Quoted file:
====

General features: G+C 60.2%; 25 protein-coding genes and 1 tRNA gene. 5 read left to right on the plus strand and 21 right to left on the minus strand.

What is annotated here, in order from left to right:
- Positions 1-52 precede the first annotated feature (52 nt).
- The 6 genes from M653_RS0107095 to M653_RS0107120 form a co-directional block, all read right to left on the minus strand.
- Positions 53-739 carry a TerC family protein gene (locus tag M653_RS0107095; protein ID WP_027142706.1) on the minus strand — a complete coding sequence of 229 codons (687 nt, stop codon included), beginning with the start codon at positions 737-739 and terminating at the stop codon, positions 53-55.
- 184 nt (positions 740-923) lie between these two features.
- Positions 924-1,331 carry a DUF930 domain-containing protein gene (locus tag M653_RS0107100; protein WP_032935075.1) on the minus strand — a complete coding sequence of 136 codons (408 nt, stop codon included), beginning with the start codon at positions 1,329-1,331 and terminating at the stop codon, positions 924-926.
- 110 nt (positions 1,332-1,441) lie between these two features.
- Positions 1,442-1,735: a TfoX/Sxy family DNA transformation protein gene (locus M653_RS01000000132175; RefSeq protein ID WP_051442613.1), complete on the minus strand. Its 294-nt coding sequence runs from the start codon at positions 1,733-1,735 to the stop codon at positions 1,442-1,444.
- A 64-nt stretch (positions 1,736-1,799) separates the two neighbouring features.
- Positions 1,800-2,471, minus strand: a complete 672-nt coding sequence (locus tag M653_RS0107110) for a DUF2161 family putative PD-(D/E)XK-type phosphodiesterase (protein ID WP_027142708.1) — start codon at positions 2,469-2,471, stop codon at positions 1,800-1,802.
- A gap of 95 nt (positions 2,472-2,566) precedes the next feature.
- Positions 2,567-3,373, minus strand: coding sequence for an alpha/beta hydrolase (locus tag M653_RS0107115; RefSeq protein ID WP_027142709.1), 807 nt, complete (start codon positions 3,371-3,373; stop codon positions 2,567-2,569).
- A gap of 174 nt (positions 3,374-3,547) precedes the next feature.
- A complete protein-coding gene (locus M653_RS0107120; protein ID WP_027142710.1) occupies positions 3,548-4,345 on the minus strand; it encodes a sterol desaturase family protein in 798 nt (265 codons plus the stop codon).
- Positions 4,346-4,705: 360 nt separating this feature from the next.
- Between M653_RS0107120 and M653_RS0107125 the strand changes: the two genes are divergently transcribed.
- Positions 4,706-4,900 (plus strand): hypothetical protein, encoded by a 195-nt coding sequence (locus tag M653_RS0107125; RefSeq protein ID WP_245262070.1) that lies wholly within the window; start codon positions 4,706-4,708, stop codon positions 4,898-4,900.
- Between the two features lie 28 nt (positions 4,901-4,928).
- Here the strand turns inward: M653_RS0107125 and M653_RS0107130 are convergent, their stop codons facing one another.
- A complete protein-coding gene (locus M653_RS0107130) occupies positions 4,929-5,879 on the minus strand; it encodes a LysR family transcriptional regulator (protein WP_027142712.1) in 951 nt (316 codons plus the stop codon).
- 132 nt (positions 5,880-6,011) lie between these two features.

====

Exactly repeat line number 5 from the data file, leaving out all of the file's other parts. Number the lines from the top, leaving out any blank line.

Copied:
- Positions 53-739 carry a TerC family protein gene (locus tag M653_RS0107095; protein ID WP_027142706.1) on the minus strand — a complete coding sequence of 229 codons (687 nt, stop codon included), beginning with the start codon at positions 737-739 and terminating at the stop codon, positions 53-55.